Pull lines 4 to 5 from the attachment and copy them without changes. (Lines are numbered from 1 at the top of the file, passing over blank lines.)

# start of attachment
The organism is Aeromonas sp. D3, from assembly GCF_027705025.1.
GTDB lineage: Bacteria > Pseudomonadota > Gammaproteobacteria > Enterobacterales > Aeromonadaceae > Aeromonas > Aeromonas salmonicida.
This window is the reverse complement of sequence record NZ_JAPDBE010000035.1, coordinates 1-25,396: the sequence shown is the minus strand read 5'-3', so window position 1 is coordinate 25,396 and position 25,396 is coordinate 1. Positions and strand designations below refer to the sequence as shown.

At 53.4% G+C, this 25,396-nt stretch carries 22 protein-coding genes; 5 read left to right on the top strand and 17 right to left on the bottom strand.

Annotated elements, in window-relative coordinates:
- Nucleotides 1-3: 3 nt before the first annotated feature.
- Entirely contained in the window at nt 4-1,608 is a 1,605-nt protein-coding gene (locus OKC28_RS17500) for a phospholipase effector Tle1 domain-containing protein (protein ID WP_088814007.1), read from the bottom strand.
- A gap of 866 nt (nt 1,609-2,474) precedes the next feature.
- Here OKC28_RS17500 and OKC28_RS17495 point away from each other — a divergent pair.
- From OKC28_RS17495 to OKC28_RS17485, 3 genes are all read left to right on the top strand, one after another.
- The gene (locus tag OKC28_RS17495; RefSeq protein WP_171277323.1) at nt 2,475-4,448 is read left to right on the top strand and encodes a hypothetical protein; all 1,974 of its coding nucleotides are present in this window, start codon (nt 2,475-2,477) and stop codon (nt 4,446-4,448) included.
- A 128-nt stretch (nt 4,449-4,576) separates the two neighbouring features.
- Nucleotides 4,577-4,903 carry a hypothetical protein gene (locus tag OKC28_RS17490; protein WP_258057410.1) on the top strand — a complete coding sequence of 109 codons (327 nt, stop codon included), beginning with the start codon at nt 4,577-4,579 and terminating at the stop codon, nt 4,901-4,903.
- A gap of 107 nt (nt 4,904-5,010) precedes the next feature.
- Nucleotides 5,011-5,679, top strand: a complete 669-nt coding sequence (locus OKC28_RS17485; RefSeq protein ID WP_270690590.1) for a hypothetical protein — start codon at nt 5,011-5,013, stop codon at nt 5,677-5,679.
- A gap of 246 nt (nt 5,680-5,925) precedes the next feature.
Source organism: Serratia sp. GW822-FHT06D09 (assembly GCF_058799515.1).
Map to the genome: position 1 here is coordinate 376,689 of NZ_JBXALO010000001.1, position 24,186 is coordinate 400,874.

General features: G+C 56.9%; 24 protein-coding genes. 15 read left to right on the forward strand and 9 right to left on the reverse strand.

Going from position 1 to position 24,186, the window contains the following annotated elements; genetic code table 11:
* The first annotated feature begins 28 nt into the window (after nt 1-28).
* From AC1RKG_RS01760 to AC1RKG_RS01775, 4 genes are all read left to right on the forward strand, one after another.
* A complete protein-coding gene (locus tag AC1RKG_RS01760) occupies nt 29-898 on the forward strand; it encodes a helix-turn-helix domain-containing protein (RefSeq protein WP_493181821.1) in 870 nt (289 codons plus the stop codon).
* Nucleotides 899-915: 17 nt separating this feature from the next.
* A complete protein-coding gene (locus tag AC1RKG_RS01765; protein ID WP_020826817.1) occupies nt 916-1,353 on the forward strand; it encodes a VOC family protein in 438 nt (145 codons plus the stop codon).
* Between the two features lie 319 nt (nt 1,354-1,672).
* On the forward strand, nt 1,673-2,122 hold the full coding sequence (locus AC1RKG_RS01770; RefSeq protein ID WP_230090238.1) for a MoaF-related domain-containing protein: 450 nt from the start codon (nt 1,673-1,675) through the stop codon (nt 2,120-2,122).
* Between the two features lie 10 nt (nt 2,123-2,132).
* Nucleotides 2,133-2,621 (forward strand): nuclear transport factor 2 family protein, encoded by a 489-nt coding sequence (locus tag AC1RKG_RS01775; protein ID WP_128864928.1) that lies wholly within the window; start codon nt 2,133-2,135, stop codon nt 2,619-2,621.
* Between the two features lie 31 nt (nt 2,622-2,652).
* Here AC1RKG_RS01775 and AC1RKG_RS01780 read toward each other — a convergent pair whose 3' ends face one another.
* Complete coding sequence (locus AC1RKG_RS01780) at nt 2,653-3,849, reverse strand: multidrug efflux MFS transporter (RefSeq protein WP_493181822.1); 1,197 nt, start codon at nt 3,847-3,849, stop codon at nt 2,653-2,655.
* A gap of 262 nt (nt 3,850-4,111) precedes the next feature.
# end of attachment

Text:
At 53.4% G+C, this 25,396-nt stretch carries 22 protein-coding genes; 5 read left to right on the top strand and 17 right to left on the bottom strand.

Annotated elements, in window-relative coordinates: